I didn’t know about those Instagram accounts, but I definitely see that trend in many other different corners of Instagram. And honestly, it affects you on a subconscious level and just drains you. Sometimes it’s good to get a breather from social media–its images, stereotypes, and messages– and go back to who you know you are outside of the influence of pop culture.
    Well done:)

  7. Hello Christina,

    One of the most important points from your post was how there seems to be a loss of value in education when transitioning into college life that pop. culture is promoting. One of the most focused views of the college experience in popular culture is the partying and sex. I think including this point in your introductory paragraph was a great way into showing all the misconceptions of the portrayal of college women.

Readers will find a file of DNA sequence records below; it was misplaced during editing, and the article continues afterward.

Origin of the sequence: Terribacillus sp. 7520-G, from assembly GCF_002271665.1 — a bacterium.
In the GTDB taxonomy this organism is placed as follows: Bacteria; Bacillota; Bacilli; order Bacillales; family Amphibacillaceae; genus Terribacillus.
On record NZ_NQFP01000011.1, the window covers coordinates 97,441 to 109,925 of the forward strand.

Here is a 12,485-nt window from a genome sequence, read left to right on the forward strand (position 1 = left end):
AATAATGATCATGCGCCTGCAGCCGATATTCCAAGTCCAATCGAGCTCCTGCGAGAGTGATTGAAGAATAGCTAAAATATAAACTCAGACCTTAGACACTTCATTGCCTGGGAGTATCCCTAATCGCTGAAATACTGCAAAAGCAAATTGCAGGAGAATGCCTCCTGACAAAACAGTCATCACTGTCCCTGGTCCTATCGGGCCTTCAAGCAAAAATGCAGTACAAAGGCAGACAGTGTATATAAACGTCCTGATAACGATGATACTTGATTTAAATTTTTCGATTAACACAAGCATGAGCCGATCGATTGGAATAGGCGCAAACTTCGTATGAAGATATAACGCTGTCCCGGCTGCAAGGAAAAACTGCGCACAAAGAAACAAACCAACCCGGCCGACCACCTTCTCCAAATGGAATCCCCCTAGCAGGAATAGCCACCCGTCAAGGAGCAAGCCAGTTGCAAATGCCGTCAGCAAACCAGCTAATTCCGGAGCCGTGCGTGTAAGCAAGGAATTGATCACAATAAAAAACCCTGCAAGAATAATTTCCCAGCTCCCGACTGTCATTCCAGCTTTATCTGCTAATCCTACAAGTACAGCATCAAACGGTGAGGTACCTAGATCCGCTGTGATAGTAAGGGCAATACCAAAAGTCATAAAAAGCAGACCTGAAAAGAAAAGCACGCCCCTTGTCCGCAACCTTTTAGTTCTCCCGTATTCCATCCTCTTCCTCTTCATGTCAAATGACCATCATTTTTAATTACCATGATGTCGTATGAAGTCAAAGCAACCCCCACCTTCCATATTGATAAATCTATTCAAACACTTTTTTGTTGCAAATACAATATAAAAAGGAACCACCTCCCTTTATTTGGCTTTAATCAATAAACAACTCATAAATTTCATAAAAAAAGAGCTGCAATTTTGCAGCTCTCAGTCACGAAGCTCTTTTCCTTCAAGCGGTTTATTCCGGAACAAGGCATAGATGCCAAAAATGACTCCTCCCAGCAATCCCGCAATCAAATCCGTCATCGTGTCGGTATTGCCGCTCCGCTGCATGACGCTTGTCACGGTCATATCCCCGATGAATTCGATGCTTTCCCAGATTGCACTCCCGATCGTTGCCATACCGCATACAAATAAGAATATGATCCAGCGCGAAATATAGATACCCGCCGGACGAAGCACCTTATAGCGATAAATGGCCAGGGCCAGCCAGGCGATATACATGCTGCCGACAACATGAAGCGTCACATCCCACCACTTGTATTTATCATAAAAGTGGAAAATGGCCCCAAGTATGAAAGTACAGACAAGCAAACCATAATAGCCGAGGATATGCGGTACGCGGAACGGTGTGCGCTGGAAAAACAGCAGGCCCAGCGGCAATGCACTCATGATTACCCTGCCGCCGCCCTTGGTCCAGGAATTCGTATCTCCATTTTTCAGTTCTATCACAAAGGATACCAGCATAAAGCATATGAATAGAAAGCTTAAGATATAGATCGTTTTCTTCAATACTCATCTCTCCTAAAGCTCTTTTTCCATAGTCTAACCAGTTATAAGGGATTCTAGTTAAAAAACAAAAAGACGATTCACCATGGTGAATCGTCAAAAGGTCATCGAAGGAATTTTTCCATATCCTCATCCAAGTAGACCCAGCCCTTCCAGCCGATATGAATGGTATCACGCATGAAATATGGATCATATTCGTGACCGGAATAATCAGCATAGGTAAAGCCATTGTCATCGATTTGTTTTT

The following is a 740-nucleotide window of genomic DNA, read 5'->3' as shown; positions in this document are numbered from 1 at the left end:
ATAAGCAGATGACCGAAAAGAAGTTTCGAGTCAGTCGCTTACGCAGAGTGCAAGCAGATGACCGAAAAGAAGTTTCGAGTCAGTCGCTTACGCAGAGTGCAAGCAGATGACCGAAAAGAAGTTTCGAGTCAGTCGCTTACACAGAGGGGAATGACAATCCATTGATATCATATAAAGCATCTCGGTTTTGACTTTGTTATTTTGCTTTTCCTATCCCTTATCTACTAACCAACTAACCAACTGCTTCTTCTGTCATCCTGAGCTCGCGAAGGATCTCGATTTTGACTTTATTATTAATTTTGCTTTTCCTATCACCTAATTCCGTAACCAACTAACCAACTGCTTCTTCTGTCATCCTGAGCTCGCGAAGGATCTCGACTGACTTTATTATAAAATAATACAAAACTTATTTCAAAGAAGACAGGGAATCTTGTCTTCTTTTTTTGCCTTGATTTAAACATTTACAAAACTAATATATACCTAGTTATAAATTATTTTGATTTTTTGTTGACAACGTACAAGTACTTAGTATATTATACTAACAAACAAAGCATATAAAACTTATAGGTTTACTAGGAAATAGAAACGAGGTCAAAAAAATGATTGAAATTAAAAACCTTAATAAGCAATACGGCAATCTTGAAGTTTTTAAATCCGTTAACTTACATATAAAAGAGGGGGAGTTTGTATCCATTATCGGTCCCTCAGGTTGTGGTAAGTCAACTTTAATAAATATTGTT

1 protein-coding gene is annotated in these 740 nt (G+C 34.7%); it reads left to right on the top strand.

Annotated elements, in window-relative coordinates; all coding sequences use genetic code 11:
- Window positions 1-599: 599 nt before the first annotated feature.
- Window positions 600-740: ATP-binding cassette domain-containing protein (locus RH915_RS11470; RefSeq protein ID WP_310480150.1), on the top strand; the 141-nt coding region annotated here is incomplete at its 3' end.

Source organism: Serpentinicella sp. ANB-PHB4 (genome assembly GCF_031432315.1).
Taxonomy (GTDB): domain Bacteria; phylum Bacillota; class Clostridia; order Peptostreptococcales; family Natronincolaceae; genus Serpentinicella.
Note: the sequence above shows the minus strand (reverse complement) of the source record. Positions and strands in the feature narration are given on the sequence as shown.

The messages that these Instagram and various social media accounts send when displaying women sexualizing themselves are very harmful. Simply by looking through these accounts you can see a huge contrast between the way college men are portrayed in social media.


  8. What an awesome post! I even found myself related to the majority of points and arguments you brought up!
    It is so sad to think that generations after us will just fall deeper and deeper into this sexualized culture.
    I see girls around me all the time trying so hard to make themselves “sexy” and to fit into that idolized role they think everyone wants to see. Like you mentioned, tfmgirls and overall instagram posts in general are such a good example of this. I even used to follow tfmgirls just to see the kind of pictures they posted!
    Thank you for such an eye opening topic and paper! I hope our culture starts to shift in the opposite direction soon.